Police were called to a home on Mayday Rd, Batlow, just after 11am yesterday following reports of a house fire.
The three-year-old twins, Aisha and Lailani, were pulled from the house by firefighters but despite efforts to save them they died at the scene.
Their mum Tanyka Ford and her five-year-old son were outside the home and could only watch on in horror as firefighters worked to extinguish the blaze.
Today, Superintendent Bob Noble dismissed rumours that Ms Ford may have been away from the home when the fire started.
“I’m not aware of any information that supports that narrative. Obviously, we’ve obtained an initial version from the mum, who was understandably distraught,” he said.
“It will take some time for our expert investigators to tease out all the detail. Obviously, in the first throes of a devastating event such as this, she’s going to find it hard to collect her thoughts and communicate. But I don’t have any information that supports that narrative.”
Superintendent Noble said “rumour, innuendo and speculation” surrounding the tragedy was “unhelpful”.
“We need to deal in evidence. We need to deal in facts and facts can’t be ascertained without corroboration and checking of those facts and sourcing and that’s what our police will do, he said.
“They do it well. They’re very experienced. They know what they’re doing. We need to trust them to get to the bottom of it.
“Entering into speculation and conjecture is very unhelpful. It’s very hurtful to the family. It’s very hurtful to the community. It may be very, very unhelpful for investigators. And, let’s face it, it’s disrespectful to the memory of these two little babies to be entering into conjecture that might want to point fingers.”
He said rumours would only make this tragedy more difficult for the family of the girls.
“These are two little babies that lived a short life and they died suddenly, unexpectedly and in horrific circumstances,” Superintendent Noble said.
“We want the family to be able to enjoy their memory as much as they can, without it being sullied by unhelpful conjecture and speculation, because it would be quite damaging and very unhelpful to the investigation.”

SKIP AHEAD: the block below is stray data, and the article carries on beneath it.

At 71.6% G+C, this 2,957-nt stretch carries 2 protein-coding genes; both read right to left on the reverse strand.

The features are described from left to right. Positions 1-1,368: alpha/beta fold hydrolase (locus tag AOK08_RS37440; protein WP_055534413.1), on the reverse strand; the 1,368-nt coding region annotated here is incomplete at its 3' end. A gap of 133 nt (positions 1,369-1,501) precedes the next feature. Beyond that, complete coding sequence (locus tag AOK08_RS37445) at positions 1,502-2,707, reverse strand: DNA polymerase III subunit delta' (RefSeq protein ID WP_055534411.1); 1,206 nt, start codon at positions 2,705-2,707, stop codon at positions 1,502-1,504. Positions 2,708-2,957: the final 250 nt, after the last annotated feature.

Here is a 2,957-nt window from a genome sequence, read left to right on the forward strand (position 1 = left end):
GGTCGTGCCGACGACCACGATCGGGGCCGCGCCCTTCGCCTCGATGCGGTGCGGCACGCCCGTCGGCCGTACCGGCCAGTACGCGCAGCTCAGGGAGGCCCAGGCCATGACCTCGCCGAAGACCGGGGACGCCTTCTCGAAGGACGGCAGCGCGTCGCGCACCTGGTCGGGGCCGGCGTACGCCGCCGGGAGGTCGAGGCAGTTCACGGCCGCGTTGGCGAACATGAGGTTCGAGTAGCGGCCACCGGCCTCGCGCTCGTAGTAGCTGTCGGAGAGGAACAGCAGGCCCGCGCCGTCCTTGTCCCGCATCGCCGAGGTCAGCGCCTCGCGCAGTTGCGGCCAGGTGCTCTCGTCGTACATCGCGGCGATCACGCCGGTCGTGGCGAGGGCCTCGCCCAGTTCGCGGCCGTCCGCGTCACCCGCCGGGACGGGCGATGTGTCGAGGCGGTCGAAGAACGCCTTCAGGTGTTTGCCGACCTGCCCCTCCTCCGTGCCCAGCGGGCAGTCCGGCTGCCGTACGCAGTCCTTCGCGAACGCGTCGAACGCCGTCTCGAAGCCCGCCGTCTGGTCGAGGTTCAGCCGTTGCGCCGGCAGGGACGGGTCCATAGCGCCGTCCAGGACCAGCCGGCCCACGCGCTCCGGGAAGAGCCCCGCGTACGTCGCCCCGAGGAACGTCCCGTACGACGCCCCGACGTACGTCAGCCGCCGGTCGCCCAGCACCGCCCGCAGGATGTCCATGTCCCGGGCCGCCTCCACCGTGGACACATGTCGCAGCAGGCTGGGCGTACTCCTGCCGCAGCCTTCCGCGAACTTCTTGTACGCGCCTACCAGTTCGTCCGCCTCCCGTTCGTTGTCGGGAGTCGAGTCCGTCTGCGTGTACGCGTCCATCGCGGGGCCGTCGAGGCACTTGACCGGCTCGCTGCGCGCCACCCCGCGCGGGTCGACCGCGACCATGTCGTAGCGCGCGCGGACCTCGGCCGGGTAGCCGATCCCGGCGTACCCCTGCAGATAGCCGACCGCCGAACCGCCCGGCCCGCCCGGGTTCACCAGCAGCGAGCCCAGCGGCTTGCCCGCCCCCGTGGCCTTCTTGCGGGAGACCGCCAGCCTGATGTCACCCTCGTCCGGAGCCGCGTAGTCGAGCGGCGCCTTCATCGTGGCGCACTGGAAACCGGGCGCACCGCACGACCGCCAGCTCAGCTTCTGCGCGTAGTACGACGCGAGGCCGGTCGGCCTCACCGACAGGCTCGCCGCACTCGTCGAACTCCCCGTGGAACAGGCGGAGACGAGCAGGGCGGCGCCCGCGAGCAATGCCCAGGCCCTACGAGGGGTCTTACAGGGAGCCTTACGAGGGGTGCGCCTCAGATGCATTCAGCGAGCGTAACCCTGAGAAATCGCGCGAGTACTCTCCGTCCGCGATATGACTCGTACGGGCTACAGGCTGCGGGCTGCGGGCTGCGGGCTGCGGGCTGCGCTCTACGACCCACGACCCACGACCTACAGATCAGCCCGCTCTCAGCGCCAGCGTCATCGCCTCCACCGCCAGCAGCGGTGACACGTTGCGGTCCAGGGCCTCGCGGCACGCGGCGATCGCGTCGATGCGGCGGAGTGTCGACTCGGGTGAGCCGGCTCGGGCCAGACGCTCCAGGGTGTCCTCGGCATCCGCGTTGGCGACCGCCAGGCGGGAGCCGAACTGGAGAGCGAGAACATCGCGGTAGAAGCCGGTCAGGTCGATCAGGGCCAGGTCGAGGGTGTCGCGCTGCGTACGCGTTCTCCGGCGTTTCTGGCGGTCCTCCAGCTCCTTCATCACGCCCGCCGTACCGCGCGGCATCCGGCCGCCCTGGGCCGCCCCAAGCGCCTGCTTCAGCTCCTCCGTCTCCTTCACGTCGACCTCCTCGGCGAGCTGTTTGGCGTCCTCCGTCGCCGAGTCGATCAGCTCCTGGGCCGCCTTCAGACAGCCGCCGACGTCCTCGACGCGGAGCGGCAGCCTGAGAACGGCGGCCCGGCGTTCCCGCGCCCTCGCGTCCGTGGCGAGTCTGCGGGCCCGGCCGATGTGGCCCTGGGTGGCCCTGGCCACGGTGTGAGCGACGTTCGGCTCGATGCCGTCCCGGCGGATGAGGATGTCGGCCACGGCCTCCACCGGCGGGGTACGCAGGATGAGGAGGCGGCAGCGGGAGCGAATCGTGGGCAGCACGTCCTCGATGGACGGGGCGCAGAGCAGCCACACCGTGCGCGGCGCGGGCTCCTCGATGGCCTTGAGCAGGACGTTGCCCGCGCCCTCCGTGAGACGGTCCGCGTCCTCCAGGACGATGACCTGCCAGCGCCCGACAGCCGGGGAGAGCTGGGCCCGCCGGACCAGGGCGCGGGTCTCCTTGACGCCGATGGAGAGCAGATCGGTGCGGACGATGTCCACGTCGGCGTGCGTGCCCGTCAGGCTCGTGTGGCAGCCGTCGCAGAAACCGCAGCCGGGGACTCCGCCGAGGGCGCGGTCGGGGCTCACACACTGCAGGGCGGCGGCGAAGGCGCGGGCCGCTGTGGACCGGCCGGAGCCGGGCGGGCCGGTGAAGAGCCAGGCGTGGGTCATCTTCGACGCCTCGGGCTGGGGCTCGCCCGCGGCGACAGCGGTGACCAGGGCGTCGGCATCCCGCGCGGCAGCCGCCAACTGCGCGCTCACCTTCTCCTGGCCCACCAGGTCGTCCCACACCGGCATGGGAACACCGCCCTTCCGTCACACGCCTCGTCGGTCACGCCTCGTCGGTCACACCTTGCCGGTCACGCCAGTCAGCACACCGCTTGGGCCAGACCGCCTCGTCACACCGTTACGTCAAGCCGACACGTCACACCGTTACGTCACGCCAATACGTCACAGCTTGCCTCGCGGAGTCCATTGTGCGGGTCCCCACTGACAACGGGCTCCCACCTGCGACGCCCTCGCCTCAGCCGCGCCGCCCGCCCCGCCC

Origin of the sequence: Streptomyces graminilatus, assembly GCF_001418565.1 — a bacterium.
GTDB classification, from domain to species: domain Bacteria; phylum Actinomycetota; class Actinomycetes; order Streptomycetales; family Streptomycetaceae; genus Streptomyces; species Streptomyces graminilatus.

It is still unclear how the blaze started but police did confirm there was a wood fire burning in the home before it went up in flames.
Superintendent Noble said investigators were “keeping an open mind” while working to determine the cause of the fire but could not confirm whether there were any suspicious circumstances surrounding the incident.
“We need to approach this from an objective point of view and keep all possibilities on the table,” he said.
“Please bear in mind that there is a community that is severely affected by the deaths of these two young people. They were babies. They were twin girls. And it’s a community that’s been through devastation in recent times with bushfires.
“No doubt this particular family are devastated and all those within that social circle, the immediate and broader family – we feel for them and we’re trying to treat them with as much dignity as possible and it’s a hard time for them.”
A GoFundMe page has been set up by the children’s uncle, Levi Ford, to help their mother and surviving brother “with clothes, food and other things”.
“My sister tragically lost her three-year-old twin daughters in a house fire, which claimed not only the lives of these two young children but also their home and belongings,” Mr Ford said.
“Her son has lost all the belongings including toys and clothing …. Losing everything is hard enough without having to worry about financials.
“Anything no matter how small would be appreciated.”